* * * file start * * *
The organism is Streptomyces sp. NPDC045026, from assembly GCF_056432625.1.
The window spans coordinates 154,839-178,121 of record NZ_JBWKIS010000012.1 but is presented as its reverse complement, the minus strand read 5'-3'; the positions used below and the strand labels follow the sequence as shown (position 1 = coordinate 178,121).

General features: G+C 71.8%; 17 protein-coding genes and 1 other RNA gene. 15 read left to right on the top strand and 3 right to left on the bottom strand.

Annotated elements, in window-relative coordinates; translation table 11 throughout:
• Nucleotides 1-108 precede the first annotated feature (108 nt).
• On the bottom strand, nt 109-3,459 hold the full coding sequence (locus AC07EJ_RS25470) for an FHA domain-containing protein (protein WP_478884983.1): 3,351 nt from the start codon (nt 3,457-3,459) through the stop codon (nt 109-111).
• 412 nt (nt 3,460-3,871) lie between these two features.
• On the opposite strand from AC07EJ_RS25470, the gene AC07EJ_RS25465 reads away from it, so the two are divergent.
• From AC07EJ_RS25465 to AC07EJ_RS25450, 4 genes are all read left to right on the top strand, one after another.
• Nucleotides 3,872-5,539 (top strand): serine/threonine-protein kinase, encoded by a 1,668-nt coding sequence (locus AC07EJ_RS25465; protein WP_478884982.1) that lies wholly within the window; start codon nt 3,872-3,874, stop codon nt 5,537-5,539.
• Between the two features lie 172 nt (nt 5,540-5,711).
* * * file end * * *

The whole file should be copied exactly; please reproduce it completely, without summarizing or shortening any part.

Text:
The organism is Streptomyces sp. NPDC045026, from assembly GCF_056432625.1.
The window spans coordinates 154,839-178,121 of record NZ_JBWKIS010000012.1 but is presented as its reverse complement, the minus strand read 5'-3'; the positions used below and the strand labels follow the sequence as shown (position 1 = coordinate 178,121).

General features: G+C 71.8%; 17 protein-coding genes and 1 other RNA gene. 15 read left to right on the top strand and 3 right to left on the bottom strand.

Annotated elements, in window-relative coordinates; translation table 11 throughout:
• Nucleotides 1-108 precede the first annotated feature (108 nt).
• On the bottom strand, nt 109-3,459 hold the full coding sequence (locus AC07EJ_RS25470) for an FHA domain-containing protein (protein WP_478884983.1): 3,351 nt from the start codon (nt 3,457-3,459) through the stop codon (nt 109-111).
• 412 nt (nt 3,460-3,871) lie between these two features.
• On the opposite strand from AC07EJ_RS25470, the gene AC07EJ_RS25465 reads away from it, so the two are divergent.
• From AC07EJ_RS25465 to AC07EJ_RS25450, 4 genes are all read left to right on the top strand, one after another.
• Nucleotides 3,872-5,539 (top strand): serine/threonine-protein kinase, encoded by a 1,668-nt coding sequence (locus AC07EJ_RS25465; protein WP_478884982.1) that lies wholly within the window; start codon nt 3,872-3,874, stop codon nt 5,537-5,539.
• Between the two features lie 172 nt (nt 5,540-5,711).